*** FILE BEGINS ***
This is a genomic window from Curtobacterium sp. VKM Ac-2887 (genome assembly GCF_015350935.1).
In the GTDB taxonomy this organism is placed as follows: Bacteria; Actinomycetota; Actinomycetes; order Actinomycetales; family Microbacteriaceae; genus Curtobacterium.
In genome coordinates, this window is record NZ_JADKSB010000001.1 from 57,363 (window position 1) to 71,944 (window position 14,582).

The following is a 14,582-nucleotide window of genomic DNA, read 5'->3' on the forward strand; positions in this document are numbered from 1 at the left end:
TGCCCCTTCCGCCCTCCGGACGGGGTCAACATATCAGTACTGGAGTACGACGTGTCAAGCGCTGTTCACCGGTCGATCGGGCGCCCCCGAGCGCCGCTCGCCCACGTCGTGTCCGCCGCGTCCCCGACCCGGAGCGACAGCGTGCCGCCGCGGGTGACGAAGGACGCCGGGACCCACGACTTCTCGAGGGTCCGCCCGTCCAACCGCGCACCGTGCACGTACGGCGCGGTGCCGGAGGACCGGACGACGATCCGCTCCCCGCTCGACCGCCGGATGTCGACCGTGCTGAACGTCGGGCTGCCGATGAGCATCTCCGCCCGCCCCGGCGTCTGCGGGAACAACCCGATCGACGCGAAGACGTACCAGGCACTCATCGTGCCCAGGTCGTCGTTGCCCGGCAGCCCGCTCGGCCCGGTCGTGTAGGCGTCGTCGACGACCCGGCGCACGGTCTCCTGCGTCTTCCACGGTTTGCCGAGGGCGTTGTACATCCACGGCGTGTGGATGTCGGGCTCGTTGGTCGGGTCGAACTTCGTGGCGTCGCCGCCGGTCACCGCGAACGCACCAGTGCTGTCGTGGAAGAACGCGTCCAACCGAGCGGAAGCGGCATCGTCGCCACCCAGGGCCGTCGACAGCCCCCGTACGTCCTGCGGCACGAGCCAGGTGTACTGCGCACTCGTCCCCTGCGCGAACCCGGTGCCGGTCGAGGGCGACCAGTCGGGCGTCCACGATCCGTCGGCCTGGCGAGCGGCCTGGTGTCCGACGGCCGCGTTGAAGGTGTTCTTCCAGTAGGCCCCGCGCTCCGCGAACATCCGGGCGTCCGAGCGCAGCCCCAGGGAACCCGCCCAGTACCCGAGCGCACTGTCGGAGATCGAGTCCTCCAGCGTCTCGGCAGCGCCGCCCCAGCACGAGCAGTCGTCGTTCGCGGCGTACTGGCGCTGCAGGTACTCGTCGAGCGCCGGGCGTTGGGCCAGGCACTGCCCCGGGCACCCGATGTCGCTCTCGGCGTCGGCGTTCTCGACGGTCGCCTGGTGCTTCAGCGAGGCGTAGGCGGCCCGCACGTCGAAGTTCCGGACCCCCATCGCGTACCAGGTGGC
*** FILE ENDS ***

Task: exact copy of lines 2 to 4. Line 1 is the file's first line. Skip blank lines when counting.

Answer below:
In the GTDB taxonomy this organism is placed as follows: Bacteria; Actinomycetota; Actinomycetes; order Actinomycetales; family Microbacteriaceae; genus Curtobacterium.
In genome coordinates, this window is record NZ_JADKSB010000001.1 from 57,363 (window position 1) to 71,944 (window position 14,582).

The following is a 14,582-nucleotide window of genomic DNA, read 5'->3' on the forward strand; positions in this document are numbered from 1 at the left end: